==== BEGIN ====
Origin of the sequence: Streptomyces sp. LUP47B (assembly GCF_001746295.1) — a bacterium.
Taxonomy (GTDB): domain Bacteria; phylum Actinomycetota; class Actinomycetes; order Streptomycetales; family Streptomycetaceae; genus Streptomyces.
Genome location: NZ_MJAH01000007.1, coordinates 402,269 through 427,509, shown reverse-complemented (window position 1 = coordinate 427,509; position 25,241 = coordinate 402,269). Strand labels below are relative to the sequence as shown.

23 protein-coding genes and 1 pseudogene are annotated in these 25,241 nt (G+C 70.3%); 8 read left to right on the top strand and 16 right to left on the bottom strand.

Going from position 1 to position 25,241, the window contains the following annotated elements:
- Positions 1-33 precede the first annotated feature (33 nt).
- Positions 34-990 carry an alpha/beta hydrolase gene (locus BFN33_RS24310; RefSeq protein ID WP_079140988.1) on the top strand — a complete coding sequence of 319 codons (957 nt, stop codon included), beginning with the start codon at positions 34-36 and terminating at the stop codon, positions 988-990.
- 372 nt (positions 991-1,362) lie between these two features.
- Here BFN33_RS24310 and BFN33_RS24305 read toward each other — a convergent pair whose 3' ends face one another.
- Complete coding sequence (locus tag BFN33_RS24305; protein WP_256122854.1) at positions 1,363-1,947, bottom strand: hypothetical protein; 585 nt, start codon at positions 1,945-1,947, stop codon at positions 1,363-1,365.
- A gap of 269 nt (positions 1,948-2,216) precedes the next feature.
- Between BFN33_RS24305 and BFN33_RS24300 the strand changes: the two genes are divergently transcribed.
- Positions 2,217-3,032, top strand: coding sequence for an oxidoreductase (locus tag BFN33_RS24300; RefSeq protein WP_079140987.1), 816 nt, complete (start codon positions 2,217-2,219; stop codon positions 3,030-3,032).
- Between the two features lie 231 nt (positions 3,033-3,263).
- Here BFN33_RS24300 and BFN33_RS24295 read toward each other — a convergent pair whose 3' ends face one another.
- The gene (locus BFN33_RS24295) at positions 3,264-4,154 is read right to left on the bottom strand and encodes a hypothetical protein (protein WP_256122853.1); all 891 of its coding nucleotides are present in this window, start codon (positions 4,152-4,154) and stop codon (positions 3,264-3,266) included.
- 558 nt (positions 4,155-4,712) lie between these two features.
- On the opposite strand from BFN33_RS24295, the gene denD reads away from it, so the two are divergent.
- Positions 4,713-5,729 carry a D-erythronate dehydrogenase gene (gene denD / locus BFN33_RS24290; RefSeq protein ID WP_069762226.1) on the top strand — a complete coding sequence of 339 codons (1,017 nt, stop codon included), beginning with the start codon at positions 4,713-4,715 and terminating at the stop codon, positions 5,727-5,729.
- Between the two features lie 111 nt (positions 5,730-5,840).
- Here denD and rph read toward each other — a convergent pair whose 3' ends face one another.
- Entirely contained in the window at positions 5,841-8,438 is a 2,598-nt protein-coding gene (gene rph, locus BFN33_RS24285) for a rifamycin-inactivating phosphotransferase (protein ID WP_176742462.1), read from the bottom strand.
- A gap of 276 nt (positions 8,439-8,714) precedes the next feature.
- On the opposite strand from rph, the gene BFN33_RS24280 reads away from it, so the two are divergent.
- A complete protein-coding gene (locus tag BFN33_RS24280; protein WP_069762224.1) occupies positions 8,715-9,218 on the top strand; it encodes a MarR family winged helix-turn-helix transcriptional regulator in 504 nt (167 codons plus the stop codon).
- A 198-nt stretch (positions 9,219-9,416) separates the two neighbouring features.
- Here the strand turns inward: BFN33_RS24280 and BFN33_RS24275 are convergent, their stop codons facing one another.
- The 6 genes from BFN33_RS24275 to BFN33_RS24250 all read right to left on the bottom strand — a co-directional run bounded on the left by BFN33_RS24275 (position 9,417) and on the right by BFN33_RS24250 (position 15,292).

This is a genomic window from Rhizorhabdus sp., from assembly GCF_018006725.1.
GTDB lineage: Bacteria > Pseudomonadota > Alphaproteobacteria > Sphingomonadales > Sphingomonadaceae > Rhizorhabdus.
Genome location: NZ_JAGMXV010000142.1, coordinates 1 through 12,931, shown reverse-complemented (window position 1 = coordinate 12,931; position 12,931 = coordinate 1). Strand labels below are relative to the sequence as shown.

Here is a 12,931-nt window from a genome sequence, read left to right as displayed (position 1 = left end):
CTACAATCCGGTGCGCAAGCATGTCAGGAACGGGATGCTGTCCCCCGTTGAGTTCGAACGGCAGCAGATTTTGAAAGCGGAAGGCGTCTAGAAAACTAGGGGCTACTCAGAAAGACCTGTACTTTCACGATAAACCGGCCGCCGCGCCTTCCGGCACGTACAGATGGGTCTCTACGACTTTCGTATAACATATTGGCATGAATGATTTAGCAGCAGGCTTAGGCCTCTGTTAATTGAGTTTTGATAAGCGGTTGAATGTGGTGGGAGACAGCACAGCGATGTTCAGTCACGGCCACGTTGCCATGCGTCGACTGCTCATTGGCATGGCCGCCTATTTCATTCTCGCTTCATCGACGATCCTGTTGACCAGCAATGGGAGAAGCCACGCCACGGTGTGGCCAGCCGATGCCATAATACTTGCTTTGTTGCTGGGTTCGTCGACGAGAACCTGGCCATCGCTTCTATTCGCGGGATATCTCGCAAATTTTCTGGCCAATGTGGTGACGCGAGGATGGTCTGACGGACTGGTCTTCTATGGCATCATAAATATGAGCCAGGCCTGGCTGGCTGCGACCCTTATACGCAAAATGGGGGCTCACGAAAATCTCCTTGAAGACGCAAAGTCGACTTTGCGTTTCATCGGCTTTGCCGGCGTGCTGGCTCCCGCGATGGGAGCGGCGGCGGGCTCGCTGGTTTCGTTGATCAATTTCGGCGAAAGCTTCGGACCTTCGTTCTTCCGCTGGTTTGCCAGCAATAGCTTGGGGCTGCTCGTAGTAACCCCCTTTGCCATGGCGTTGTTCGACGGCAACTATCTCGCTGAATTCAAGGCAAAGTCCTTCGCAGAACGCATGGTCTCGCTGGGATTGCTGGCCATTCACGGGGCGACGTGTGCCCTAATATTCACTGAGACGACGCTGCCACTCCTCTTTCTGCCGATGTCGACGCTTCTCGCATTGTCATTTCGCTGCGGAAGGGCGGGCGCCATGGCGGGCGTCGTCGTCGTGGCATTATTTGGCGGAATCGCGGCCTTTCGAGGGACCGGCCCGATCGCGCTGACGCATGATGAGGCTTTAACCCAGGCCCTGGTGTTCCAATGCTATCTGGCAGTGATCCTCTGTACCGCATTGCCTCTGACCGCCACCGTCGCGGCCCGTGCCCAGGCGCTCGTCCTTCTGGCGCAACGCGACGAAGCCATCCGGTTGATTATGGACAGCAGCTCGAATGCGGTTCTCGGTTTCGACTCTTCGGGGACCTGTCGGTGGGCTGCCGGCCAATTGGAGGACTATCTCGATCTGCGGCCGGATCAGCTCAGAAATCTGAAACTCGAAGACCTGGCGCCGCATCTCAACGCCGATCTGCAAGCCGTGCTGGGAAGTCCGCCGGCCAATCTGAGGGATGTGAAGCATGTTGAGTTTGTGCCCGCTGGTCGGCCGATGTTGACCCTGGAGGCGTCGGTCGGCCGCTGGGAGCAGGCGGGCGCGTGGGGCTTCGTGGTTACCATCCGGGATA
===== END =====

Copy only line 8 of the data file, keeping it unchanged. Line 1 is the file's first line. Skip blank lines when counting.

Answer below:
- 372 nt (positions 991-1,362) lie between these two features.